Financing Public Sector Projects with Clean Renewable Energy Bonds; Fact Sheet Series on Financing Renewable Energy Projects, National Renewable Energy Laboratory (NREL) Page: 1 of 6
This report is part of the collection entitled: Office of Scientific & Technical Information Technical Reports and was provided to Digital Library by the UNT Libraries Government Documents Department.
The following text was automatically extracted from the image on this page using optical character recognition software:
Financing Public Sector Projects with Clean
Renewable Energy Bonds (CREBs)
Clean renewable energy bonds (CREBs) present a low-cost
opportunity for public entities to issue bonds to finance
renewable energy projects. The federal government lowers
the cost of debt by providing a tax credit to the bondholders
in lieu of interest payments from the issuer. Because CREBs
are theoretically interest free, they may be more attractive
than traditional tax-exempt municipal bonds.
In February 2009, Congress appropriated a total of $2.4 billion
for the "New CREBs" program. No more than one-third of
the budget may be allocated to each of the eligible entities: (1)
governmental bodies, (2) electric cooperatives, and (3) public
power providers. Applications for this round of "New CREBs"
were due to the Internal Revenue Service (IRS) on August 4,
2009. There is no indication Congress will extend the CREBs
program; thus going forward, only projects that are already
approved under the 2009 round will be able to issue CREBs.
This factsheet explains the CREBs mechanism and provides
guidance on procedures related to issuing CREBs.
On October 27, 2009, the U.S. Department of the Treasury
announced the allocation of $2.2 billion of issuing authority
for "New CREBs" to successful applicants. Per IRS Notice
2009-33, the IRS plans to reallocate any unallocated volume
cap as well as any relinquished or reverted allocations.
Because $191 million of the volume cap for electric coopera-
tives was not allocated on October 27, there may be a supple-
mental allocation round for cooperative projects.
* 2005. CREBs were created under the Energy Tax Incentives
Act of 2005 (and detailed in Internal Revenue Code Section
54). The CREBs program was funded at $800 million.
* 2006. Legislation increased total CREBs funding to $1.2
* 2008. The Energy Improvement and Extension Act of
2008 (the "Energy Act") authorized $800 million of "New
CREBs" funding and extended the issuance deadline for
existing CREBs by one year to December 31, 2009.
* 2009. The American Recovery and Reinvestment Act of
2009 (the "Recovery Act") increased the "New CREBs"
allocation by $1.6 billion, bringing the "New CREBs" total
to $2.4 billion.
How it Works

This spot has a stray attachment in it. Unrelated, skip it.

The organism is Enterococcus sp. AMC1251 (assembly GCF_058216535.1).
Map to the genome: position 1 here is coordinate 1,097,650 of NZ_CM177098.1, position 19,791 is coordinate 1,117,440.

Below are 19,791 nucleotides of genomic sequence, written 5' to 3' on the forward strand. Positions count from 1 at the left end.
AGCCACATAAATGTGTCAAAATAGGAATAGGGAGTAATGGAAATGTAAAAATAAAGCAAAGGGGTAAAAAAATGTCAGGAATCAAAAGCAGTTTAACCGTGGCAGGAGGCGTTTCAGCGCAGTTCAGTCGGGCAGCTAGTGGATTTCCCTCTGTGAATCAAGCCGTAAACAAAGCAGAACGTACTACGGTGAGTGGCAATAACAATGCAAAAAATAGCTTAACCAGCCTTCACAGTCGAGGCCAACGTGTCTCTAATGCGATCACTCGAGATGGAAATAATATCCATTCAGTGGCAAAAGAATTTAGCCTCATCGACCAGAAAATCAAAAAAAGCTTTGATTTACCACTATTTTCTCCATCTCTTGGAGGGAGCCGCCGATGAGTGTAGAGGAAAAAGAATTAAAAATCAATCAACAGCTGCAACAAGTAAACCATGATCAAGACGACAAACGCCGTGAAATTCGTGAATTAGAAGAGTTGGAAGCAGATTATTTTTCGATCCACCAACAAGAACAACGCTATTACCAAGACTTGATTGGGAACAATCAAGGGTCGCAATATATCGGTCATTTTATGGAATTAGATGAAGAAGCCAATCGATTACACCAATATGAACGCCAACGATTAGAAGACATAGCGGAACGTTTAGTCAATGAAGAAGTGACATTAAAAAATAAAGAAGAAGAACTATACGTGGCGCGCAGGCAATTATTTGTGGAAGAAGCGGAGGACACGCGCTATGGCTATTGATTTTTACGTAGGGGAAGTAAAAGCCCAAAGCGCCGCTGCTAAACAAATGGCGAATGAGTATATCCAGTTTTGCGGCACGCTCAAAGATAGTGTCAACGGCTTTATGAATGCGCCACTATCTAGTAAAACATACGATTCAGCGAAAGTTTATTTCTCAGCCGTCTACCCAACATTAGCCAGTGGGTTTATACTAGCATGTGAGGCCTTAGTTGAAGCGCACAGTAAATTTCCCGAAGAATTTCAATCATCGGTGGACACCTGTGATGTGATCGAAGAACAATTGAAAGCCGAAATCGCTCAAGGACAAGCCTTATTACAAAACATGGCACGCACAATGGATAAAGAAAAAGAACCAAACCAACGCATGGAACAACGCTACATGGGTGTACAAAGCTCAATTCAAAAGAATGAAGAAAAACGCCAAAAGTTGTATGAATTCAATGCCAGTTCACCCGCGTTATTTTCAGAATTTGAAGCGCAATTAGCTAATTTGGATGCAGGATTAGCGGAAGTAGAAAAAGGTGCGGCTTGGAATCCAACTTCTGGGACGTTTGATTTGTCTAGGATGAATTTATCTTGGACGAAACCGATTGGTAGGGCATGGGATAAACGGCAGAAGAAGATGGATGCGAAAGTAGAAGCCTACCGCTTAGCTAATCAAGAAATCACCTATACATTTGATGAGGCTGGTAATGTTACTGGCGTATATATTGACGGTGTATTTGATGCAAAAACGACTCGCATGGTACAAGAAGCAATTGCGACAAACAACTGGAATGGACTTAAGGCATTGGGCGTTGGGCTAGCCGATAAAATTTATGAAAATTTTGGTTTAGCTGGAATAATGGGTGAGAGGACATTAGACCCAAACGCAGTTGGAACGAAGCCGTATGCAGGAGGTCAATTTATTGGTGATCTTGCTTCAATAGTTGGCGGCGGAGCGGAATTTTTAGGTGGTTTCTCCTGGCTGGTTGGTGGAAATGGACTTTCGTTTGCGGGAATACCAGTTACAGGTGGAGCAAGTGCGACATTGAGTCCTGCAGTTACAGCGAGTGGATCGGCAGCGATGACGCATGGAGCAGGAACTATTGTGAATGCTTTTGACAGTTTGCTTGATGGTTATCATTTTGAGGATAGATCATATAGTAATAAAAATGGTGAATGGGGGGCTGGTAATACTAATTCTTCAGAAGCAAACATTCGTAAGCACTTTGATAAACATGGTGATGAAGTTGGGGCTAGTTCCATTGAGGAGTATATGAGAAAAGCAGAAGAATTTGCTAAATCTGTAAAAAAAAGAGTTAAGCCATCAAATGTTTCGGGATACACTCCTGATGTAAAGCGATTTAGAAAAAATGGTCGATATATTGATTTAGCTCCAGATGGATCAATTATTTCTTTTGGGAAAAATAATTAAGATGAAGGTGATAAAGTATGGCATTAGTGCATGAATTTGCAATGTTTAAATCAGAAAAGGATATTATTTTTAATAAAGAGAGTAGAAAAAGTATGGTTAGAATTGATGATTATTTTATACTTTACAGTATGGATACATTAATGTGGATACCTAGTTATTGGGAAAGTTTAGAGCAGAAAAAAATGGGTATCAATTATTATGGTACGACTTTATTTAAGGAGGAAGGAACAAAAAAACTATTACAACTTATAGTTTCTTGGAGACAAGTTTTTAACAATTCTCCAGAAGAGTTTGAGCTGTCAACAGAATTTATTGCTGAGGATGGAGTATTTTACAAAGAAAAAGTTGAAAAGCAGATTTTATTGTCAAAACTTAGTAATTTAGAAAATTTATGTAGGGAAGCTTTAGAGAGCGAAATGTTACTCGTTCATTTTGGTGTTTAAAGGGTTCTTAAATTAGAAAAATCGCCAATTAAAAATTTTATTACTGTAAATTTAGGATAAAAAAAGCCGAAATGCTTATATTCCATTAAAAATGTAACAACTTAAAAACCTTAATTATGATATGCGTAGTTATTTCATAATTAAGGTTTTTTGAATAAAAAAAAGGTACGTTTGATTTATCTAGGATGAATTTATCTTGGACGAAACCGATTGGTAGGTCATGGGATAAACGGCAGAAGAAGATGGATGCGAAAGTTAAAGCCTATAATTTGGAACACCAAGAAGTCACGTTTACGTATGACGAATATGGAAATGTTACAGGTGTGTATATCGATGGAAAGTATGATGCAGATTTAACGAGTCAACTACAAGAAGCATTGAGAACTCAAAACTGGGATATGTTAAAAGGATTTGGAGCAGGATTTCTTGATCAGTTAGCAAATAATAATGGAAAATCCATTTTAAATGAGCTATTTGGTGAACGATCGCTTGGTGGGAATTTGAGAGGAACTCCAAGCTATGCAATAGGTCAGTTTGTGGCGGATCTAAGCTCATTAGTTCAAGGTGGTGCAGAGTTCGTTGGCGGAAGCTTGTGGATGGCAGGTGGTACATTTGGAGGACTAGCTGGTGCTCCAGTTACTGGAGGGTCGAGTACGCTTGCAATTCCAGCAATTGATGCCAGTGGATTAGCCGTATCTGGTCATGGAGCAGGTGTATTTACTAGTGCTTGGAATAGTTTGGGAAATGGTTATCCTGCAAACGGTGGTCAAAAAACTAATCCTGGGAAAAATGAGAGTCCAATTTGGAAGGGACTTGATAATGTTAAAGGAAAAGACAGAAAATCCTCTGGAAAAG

With CREBS, a type of tax credit bond, the investor receives a
tax credit from the U.S. Department of the Treasury (Treasury
Department) rather than an interest payment from the issuer.
However as discussed below, in many cases the tax credit
provided to investors has been insufficient and investors have
required issuers to pay supplemental interest payments or
issue their bonds at a discount. Tax credit bonds differ from
traditional tax-exempt municipal bonds in several ways.
* Tax-exempt municipal bonds. The issuer makes cash inter-
est payments. The federal government exempts this interest
income from federal taxes, thereby allowing an investor to
offer bond rates that are lower than those for a corporate
bond of similar credit rating.
* Tax credit bonds. The federal government provides the
investor with tax credits in lieu of interest payments from
the borrower, theoretically subsidizing municipal borrow-
Application and Allocation Procedure
The CREBs program is administered by the IRS. Each time
Congress makes a CREBs authorization, the IRS issues guid-
ance soliciting applications from qualified entities with quali-
fied projects. In April 2009, the IRS published an application
and related guidance for securing "New CREBs" allocations
(U.S. Department of Treasury 2009a). These applications were
due to the IRS on August 4, 2009. Projects eligible for alloca-
tions include facilities that generate electricity from a variety
of sources including, wind, solar, closed-loop biomass,
open-loop biomass, geothermal, small irrigation, qualified
hydropower, landfill gas, marine renewables, and trash com-
bustion. Projects that receive allocations in this round will
have three years to issue the bonds.
The Energy Act specifies that up to $800 million will be
awarded to each category of applicant: governmental bodies,
cooperative electric utilities, and public power providers. For
governmental bodies and electric cooperatives, the Treasury
Department will make awards to eligible projects, from
smallest to largest project, until either the $800 million for
each category has been exhausted or all applications have
been granted. Awards to public power providers, namely
Here’s what’s next.
This report can be searched. Note: Results may vary based on the legibility of text within the document.
Tools / Downloads
Get a copy of this page or view the extracted text.
Citing and Sharing
Basic information for referencing this web page. We also provide extended guidance on usage rights, references, copying or embedding.
Reference the current page of this Report.
Kreycik, C. & Couglin, J. Financing Public Sector Projects with Clean Renewable Energy Bonds; Fact Sheet Series on Financing Renewable Energy Projects, National Renewable Energy Laboratory (NREL), report, December 1, 2009; Golden, Colorado. (digital.library.unt.edu/ark:/67531/metadc933350/m1/1/: accessed September 19, 2018), University of North Texas Libraries, Digital Library, digital.library.unt.edu; crediting UNT Libraries Government Documents Department.